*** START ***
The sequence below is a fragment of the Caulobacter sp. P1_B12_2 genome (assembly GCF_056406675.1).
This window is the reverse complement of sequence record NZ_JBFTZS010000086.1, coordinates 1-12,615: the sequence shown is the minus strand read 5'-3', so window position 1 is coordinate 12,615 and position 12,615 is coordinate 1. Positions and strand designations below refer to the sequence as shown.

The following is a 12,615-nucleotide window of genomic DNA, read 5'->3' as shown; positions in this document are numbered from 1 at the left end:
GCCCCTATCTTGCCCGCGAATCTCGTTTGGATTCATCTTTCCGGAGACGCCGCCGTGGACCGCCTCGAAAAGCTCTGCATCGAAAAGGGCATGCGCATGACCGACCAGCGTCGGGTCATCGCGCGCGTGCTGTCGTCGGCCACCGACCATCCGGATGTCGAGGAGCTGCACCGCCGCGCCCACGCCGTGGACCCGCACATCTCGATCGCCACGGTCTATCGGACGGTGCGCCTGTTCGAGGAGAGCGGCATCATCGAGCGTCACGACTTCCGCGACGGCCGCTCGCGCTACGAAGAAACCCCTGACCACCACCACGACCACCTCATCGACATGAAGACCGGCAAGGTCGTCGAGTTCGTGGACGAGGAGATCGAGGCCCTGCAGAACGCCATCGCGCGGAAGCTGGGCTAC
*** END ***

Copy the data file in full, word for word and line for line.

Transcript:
The sequence below is a fragment of the Caulobacter sp. P1_B12_2 genome (assembly GCF_056406675.1).
This window is the reverse complement of sequence record NZ_JBFTZS010000086.1, coordinates 1-12,615: the sequence shown is the minus strand read 5'-3', so window position 1 is coordinate 12,615 and position 12,615 is coordinate 1. Positions and strand designations below refer to the sequence as shown.

The following is a 12,615-nucleotide window of genomic DNA, read 5'->3' as shown; positions in this document are numbered from 1 at the left end:
GCCCCTATCTTGCCCGCGAATCTCGTTTGGATTCATCTTTCCGGAGACGCCGCCGTGGACCGCCTCGAAAAGCTCTGCATCGAAAAGGGCATGCGCATGACCGACCAGCGTCGGGTCATCGCGCGCGTGCTGTCGTCGGCCACCGACCATCCGGATGTCGAGGAGCTGCACCGCCGCGCCCACGCCGTGGACCCGCACATCTCGATCGCCACGGTCTATCGGACGGTGCGCCTGTTCGAGGAGAGCGGCATCATCGAGCGTCACGACTTCCGCGACGGCCGCTCGCGCTACGAAGAAACCCCTGACCACCACCACGACCACCTCATCGACATGAAGACCGGCAAGGTCGTCGAGTTCGTGGACGAGGAGATCGAGGCCCTGCAGAACGCCATCGCGCGGAAGCTGGGCTAC